But, bizarrely, the bishops in their Pentecost letter make no mention whatsoever of Laudato Si’.
In their statement, the Laudato Si’ Animators say: “In order to ensure the proper care of our common home, we must become a ‘we’ that is ever wider and more co-responsible, in the profound conviction that whatever good is done in our world is done for present and future generations. #LaudatoSiWeek
“The Pope’s tweet on 18 May, reminds us that we all have a part to play in the recovery of our world. This emboldens us to present our response to the Pentecost Pastoral Letter on the Environment by the Bishops of England and Wales.”
The animators do welcome the bishops’ letter. They say it brings the urgency of the environmental crisis to the mass of Catholics at grass roots level. “It urges us all to action, pointing out that there are a great many resources available, and suggesting areas in which we can make the right choices, for instance in diet, energy, travel and waste. This promoting of environmental action from our bishops is much appreciated by Catholic activists.”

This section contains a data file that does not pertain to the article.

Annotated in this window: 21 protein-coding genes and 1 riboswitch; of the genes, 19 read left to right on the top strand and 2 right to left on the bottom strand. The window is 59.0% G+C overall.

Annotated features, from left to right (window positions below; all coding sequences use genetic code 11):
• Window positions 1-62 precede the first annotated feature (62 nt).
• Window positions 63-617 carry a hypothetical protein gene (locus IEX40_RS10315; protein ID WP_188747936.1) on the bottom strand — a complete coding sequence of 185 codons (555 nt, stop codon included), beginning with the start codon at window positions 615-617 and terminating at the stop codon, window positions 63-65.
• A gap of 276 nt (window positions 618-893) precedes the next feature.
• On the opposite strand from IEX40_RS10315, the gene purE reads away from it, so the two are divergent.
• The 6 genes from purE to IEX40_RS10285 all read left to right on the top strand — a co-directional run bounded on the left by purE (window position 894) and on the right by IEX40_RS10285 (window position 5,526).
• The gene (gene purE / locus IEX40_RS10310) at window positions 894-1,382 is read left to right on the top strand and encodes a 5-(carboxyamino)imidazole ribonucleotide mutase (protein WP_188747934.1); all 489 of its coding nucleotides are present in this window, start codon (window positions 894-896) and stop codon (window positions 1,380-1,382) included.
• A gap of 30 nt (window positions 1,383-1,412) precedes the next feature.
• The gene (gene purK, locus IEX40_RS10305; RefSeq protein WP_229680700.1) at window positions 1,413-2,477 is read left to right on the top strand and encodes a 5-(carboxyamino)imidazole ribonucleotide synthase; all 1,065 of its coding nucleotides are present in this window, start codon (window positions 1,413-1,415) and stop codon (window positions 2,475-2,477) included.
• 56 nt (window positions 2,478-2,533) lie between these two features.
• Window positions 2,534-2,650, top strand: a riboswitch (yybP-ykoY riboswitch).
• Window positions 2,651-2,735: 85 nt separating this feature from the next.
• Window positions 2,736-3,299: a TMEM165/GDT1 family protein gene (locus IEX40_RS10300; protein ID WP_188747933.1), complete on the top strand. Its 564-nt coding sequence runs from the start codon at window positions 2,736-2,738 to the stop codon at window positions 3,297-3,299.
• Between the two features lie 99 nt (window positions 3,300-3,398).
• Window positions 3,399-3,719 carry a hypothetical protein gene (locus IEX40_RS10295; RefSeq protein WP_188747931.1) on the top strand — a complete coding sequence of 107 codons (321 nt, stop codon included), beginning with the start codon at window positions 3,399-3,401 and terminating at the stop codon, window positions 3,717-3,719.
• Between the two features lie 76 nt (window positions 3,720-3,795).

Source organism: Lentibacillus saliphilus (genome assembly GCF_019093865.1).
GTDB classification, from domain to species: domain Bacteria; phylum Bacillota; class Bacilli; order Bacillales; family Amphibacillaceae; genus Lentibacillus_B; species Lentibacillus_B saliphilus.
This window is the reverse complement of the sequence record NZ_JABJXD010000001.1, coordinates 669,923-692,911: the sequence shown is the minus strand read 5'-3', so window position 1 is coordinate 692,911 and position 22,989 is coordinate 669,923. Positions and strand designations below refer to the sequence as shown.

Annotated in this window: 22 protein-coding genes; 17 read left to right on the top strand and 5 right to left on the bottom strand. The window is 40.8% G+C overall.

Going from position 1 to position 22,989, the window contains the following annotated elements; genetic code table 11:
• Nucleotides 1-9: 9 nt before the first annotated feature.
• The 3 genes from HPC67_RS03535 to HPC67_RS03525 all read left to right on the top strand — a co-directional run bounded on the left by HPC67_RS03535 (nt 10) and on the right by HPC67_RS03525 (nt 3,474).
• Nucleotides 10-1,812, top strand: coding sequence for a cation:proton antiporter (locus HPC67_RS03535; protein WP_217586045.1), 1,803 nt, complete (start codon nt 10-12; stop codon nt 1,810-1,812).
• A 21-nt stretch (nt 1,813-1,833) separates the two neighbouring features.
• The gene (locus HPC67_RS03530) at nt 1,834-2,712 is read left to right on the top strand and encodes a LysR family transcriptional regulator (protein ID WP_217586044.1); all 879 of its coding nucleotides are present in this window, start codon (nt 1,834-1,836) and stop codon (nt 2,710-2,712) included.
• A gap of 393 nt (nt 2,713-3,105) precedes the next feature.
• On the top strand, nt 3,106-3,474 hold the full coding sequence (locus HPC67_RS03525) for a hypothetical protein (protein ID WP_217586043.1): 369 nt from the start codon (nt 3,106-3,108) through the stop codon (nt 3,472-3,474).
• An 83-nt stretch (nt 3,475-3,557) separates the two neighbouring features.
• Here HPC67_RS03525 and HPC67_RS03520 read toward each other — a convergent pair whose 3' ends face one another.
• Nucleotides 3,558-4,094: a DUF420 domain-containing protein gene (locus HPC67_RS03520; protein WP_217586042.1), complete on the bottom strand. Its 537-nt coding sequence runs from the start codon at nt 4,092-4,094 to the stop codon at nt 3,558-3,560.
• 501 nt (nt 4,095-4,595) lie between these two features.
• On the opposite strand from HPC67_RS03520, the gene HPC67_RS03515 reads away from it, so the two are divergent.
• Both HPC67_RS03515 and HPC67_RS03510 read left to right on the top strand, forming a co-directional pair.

However, they wish the pastoral letter had gone further. “We would have liked to have seen reference to the Vatican's Laudato Si Action Platform, which is being officially unveiled on 25 May. Like Vatican ll, the action platform is somewhat ‘revolutionary’ by Catholic Church standards, and needs explanation and encouragement. It is a bold initiative whose success is very much dependent on the backing of our bishops.
|In this blog for The Tablet, Bishop John Arnold and Bishop William Nolan do mention Laudato Si’. They call for a lifestyle reset in the face of the climate change. “We face an environmental crisis, but we have hope,” they say.|